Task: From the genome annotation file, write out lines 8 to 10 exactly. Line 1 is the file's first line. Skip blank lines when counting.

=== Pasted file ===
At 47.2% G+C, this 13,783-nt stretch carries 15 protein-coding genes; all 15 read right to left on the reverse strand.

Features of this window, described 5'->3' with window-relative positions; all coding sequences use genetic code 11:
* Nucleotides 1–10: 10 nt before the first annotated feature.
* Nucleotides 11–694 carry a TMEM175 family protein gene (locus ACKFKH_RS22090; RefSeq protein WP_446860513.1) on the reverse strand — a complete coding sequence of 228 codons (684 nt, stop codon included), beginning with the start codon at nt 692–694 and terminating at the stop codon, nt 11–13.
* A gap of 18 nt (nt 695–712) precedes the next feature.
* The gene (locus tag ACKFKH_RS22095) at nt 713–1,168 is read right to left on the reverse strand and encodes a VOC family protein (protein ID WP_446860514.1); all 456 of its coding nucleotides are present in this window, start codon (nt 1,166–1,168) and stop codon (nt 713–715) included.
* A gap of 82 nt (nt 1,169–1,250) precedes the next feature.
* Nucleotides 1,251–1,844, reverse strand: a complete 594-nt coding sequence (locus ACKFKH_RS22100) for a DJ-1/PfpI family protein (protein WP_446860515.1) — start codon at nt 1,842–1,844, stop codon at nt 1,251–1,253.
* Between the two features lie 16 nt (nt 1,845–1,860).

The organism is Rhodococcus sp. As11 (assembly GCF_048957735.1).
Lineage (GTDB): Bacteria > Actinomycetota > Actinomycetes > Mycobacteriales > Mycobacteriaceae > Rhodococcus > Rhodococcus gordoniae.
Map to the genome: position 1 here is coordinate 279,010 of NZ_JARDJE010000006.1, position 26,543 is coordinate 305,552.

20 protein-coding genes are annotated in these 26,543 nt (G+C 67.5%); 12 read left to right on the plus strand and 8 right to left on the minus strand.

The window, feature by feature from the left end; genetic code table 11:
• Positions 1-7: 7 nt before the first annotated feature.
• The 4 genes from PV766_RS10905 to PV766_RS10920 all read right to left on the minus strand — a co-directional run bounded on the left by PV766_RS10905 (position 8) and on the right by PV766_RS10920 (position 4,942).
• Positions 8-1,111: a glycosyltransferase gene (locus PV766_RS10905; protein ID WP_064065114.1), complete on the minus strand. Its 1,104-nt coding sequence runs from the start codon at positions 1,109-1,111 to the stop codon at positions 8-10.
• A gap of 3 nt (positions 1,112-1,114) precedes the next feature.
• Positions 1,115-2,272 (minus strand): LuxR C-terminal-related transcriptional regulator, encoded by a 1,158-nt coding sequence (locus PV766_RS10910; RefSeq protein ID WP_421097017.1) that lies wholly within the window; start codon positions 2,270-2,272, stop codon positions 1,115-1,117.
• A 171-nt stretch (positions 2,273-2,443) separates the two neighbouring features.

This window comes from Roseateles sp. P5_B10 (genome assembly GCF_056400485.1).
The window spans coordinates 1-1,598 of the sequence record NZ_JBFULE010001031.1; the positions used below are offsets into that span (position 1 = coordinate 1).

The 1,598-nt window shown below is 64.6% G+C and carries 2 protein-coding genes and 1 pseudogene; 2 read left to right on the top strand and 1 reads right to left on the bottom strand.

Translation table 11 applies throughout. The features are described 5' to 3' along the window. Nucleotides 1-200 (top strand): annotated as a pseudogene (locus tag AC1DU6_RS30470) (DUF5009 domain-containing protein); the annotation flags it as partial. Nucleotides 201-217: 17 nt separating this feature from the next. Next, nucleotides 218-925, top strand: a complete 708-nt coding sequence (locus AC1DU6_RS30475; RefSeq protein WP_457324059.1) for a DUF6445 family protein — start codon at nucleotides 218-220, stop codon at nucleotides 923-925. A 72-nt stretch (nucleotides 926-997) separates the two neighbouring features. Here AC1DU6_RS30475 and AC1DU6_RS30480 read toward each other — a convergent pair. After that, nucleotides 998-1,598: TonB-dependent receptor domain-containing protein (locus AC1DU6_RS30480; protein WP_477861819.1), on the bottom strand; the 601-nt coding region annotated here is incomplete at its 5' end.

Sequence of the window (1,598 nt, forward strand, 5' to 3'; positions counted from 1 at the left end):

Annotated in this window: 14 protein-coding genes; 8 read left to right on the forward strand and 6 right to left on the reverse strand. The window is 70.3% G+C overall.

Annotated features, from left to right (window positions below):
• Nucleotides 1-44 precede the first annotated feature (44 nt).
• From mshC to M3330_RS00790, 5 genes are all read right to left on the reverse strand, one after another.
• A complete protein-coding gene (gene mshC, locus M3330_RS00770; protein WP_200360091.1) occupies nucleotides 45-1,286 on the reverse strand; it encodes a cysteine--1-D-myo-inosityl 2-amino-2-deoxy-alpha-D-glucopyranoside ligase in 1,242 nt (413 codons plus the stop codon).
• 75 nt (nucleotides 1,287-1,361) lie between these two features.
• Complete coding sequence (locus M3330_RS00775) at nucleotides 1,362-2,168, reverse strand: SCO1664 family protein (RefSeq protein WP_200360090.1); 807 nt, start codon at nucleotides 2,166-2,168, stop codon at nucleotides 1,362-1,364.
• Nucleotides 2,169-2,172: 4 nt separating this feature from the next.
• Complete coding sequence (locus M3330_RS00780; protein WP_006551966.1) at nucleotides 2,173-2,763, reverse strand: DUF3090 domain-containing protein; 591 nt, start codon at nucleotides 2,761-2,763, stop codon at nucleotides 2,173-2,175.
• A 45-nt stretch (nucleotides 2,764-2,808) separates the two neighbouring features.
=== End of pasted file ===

* Nucleotides 1,251–1,844, reverse strand: a complete 594-nt coding sequence (locus ACKFKH_RS22100) for a DJ-1/PfpI family protein (protein WP_446860515.1) — start codon at nt 1,842–1,844, stop codon at nt 1,251–1,253.
* Between the two features lie 16 nt (nt 1,845–1,860).

The organism is Rhodococcus sp. As11 (assembly GCF_048957735.1).